Expert perspective

Why we don’t expect Fed rate hikes anytime soon

March 19, 2021

Questions and Answers

Meet the experts

Adam Schickling's headshot
Making accommodations

Mr. Patterson:

1 According to the Bloomberg COVID-19 Vaccine Tracker, an average of 2.47 million vaccine doses per day were administered in the United States in the week ended March 17.

Mr. Patterson:

2 Good examples of the Fed's public communications on this point are a January 13, 2021, speech on full employment by Fed Governor Lael Brainard, available here, and a January 13, 2021, speech by Fed Vice Chair Richard Clarida on price stability, available here.

Mr. Schickling:

3 Unemployment and labor force participation data are from the U.S. Bureau of Labor Statistics.

How the pandemic has pushed people out of the labor force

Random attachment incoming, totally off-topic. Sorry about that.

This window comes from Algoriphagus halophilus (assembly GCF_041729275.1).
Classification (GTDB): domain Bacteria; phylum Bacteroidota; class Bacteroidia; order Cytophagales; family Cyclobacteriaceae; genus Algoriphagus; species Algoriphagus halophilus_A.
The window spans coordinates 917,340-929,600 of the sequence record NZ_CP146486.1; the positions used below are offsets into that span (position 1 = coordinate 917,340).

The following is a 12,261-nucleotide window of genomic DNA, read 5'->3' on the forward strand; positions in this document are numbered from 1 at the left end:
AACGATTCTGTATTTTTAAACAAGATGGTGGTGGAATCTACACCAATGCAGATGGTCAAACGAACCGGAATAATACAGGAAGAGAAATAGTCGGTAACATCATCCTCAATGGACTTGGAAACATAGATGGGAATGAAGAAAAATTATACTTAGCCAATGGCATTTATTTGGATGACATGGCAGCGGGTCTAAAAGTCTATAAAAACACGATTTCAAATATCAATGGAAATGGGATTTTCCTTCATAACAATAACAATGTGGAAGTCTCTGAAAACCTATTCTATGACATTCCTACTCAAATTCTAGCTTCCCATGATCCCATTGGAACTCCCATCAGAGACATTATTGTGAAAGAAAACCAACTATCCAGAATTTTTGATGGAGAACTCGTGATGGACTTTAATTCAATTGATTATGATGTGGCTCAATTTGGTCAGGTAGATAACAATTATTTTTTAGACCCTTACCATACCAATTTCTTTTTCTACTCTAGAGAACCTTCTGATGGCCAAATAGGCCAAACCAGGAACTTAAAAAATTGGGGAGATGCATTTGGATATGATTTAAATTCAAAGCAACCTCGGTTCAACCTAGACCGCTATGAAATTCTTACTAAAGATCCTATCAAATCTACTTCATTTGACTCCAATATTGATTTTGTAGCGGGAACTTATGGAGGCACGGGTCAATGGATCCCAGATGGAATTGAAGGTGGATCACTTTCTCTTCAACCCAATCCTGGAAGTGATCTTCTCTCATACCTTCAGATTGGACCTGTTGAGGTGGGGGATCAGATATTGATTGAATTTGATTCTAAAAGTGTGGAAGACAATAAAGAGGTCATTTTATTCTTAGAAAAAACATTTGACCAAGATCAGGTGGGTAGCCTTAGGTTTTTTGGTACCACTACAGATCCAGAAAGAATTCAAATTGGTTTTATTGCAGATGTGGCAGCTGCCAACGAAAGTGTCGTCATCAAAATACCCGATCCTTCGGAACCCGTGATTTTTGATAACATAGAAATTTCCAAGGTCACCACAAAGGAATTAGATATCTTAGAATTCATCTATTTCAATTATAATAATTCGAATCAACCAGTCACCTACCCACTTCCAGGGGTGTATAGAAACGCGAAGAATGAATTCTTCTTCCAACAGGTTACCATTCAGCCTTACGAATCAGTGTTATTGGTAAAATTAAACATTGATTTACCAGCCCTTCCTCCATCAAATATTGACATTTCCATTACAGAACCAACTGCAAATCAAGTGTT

The illustration compares the degree to which people left the labor force in 2020 with an average for the eight preceding years, measured by percentage-point changes in the labor participation rate. The change related to retirement was negative 0.77 point in 2020 compared with a negative 0.31 point average for the prior years. Related to family responsibilities, changes were negative 0.38 point in 2020 compared with positive 0.04 point for the prior years. For “not in labor force but want a job,” changes were negative 0.84 point in 2020 compared with positive 0.13 point for the prior years. And the total changes were negative 1.72 points in 2020 compared with negative 0.05 point for the prior years.

Mr. Schickling:

4 NAIRU stands for non-accelerating inflation rate of unemployment.

5 For example, see Fed Chair Jerome Powell's February 10, 2021, speech on the labor market, available here.

Tight labor markets haven’t recently triggered worrisome inflation
The illustration shows that worrisome core inflation hasn’t accompanied tight labor markets in the last quarter-century, whereas it routinely did in the preceding few decades.

Mr. Patterson:

Mr. Patterson:

Mr. Patterson:

6 This figure measuring the 2020 U.S. change in real GDP is from the U.S. Bureau of Economic Analysis, second estimate, February 25, 2021.

7 A basis point is one-hundredth of a percentage point.

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